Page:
They found out that the next clue is in England and were told to win the clue hunt and bring all of the Cahill family including Dan and Amy's enemy's together. After that, they set off to England.

Saturday, March 8, 2014

Borrower of the Night by Elizabeth Peters

This is the first book in the Vicky Bliss Mystery series.
I liked Vicky Bliss from the start and plan to read the rest of the series.
Somehow it is written in a Nancy Drew style mystery but I can't pinpoint why I was reminded of Nancy.
In this first book of the series, we meet art historian Vicky Bliss.  She is as beautiful as she is brainy--with unassailable courage, insatiable curiosity, and an expertise in lost museum treasures that will lead her into the most dangerous of situations.  The story takes us from Cleveland, OH to Germany. 

 A missing masterwork in wood, the last creation of a master carver who died in the violent tumult of the sixteenth century, may be hidden in a medieval German castle in the town of Rothenburg.  Vicky and her friend Tony are both history experts with several degrees, and throughout the book discuss the events of a Peasant rebellion in the time of the early Reformation so we can understand the significance of the historical clues to the disappearance of the last masterpiece of a Reformation artist. The prize has called to Vicky and Tony, and a bet between them take them into the forbidding citadel of Rothenburg and its dark secrets. But the treasure hunt soon turns deadly. Here, where the blood of the long forgotten damned stains ancient stones, Vicky must face two equally perilous possibilities. Either a powerful supernatural evil inhabits this place. . .or someone frighteningly real is willing to kill for what Vicky is determined to find.

Monday, March 3, 2014

The Dead in their Vaulted Arches by Alan Bradley

Flavia DeLuce is growing up.  She's not the brash, showoffy little girl she once was, but a bit more reserved.  Perhaps this is due to finally dealing with her mother being found in a plane crash after she has been missing in action for the last 10 years.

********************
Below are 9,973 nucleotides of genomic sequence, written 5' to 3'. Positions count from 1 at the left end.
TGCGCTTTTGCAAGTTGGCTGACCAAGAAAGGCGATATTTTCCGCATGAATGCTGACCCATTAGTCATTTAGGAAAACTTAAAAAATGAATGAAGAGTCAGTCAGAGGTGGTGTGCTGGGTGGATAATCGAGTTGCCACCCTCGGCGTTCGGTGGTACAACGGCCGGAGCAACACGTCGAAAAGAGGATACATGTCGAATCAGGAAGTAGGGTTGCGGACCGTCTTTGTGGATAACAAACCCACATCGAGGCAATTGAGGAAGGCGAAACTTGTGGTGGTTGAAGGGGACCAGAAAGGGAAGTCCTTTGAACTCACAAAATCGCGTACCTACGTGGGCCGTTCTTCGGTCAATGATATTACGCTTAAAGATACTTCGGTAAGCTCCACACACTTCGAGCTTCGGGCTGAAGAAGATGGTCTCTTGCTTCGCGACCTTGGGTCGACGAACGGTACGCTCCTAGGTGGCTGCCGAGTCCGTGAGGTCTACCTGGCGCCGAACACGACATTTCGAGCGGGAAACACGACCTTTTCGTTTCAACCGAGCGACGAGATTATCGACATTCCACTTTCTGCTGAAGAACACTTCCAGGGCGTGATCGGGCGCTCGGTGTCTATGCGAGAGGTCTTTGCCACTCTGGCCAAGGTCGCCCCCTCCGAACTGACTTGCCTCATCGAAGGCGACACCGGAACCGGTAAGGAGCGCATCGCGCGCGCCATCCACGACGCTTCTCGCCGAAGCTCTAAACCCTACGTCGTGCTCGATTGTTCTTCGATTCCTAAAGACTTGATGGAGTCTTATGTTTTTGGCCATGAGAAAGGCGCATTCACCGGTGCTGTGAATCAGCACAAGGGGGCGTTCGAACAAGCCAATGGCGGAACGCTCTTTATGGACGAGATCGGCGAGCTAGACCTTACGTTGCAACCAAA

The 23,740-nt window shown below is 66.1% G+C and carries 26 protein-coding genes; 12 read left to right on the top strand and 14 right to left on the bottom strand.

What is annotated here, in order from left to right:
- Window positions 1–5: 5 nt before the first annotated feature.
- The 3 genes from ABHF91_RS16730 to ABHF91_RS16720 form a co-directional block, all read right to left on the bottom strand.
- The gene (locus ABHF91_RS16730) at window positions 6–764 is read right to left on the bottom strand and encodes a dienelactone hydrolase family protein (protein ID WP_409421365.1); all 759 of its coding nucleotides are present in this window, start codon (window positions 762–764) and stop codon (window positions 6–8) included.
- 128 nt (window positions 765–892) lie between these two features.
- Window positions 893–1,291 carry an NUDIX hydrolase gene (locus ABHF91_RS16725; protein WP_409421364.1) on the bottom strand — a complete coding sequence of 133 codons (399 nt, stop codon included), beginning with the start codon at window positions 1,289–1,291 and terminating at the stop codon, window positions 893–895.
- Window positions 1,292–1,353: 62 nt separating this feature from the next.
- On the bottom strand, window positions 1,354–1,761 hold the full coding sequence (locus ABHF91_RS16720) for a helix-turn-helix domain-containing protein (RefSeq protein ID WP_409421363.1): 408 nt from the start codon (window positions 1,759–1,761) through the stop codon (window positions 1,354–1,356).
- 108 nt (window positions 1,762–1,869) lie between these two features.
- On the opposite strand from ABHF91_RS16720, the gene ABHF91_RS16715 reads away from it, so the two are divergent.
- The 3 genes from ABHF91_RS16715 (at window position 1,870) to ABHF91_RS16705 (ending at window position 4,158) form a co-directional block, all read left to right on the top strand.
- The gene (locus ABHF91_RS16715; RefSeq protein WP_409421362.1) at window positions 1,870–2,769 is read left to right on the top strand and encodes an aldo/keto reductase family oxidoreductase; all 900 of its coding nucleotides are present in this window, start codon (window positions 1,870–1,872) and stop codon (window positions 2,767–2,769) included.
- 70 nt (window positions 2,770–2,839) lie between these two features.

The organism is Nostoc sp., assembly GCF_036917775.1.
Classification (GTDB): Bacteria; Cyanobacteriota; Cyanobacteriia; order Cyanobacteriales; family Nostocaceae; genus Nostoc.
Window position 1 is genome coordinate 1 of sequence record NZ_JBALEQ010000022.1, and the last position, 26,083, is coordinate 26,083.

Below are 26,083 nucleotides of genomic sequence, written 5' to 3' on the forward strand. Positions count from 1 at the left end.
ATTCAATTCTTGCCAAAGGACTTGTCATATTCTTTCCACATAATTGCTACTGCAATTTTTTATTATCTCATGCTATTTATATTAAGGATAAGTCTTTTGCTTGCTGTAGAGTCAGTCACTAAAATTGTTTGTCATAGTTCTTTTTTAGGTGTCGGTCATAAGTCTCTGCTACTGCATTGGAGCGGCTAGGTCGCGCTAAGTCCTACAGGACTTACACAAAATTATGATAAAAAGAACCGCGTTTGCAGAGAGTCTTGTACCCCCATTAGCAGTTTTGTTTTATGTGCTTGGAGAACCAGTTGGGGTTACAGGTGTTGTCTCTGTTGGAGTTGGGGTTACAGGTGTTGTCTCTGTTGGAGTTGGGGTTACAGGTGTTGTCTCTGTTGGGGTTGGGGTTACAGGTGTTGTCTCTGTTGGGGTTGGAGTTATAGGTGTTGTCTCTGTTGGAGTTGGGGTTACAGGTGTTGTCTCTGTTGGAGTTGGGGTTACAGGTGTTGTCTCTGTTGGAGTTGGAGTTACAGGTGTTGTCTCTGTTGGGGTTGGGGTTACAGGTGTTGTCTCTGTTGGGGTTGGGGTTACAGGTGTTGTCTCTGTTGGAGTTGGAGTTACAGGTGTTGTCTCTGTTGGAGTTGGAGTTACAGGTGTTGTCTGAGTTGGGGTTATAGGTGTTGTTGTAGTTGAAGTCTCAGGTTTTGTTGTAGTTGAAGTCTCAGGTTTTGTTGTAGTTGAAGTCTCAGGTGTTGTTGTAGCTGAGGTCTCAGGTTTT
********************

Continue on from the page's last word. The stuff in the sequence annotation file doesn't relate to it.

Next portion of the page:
I enjoyed the story and the deLuce family even though they were all extremely subdued.  
On a spring morning in 1951, eleven-year-old chemist and aspiring detective Flavia de Luce gathers with her family at the railway station, awaiting the return of her long-lost mother, Harriet. Yet upon the train's arrival in the English village of Bishop's Lacey, Flavia is approached by a tall stranger who whispers a cryptic message into her ear.

Moments later, he is dead, mysteriously pushed under the train by someone in the crowd...

Who was this man, what did his words mean, and why were they intended for Flavia? Back home at Buckshaw, the de Luces' crumbling estate, Flavia puts her sleuthing skills to the test.

Following a trail of clues sparked by the discovery of a reel of film stashed away in the attic, she unravels the deepest secrets of the de Luce clan, involving none other than Winston Churchill himself.

Surrounded by family, friends, and a famous pathologist from the Home Office - and making spectacular use of Harriet's beloved Gypsy Moth plane, Blithe Spirit - Flavia will do anything, even take to the skies, to land a killer

Saturday, March 1, 2014

Duck the Halls by Donna Andrews

I always enjoy any mystery Meg and her family get involved in.  All the characters are like old friends that one sits back and listens to gossip about them.
The story line is a bit hard to believe that anyone could pull off the fiascos that ensued, but it still a fun story.
A few nights before Christmas, Meg is awakened when Michael is summoned to the New Life Baptist Church, where someone has rigged a cage full of skunks in the choir loft. The lengthy process of de-skunking the church requires its annual pre-Christmas concert to relocate to Trinity Episcopal, where Mother insists the show must go on, despite the budget-related protests of Mr. Otis, an elderly vestryman. Meanwhile, when Meg helps her grandfather take the skunks to the zoo, they discover that his boa has been stolen—only to turn up later during the concert slithering out from the ribbon-bedecked evergreens.

It’s clear that some serious holiday pranksters are on the loose, and Meg is determined to find them. But before she can, a fire breaks out at Trinity, and Mr. Otis is discovered dead. Could this be a bit of nasty revenge from the now deposed Pruitt family? Or harassment from the Evil Lender? As Meg searches for answers she also races to finish all of her Christmas shopping, wrapping, cooking, caroling, and decorating in time to make the season jolly for Michael and the twins.